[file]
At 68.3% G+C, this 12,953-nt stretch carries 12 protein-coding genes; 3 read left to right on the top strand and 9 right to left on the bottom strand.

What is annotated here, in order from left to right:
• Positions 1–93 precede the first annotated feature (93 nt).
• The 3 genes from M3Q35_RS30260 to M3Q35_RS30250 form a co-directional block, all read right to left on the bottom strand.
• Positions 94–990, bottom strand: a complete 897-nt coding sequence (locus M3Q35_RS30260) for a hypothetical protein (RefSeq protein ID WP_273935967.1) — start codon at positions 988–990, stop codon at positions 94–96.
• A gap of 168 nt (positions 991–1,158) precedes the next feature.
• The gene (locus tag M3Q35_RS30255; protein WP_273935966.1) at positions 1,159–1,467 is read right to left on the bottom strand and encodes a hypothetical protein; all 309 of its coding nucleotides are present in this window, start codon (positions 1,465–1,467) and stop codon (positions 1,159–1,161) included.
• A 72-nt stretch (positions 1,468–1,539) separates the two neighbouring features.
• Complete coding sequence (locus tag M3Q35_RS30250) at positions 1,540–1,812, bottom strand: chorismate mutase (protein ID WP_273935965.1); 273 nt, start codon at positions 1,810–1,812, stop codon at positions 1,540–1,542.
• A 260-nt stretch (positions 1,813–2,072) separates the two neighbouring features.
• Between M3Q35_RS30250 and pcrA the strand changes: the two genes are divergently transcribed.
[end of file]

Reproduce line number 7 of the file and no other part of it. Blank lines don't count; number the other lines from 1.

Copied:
• The gene (locus tag M3Q35_RS30255; protein WP_273935966.1) at positions 1,159–1,467 is read right to left on the bottom strand and encodes a hypothetical protein; all 309 of its coding nucleotides are present in this window, start codon (positions 1,465–1,467) and stop codon (positions 1,159–1,161) included.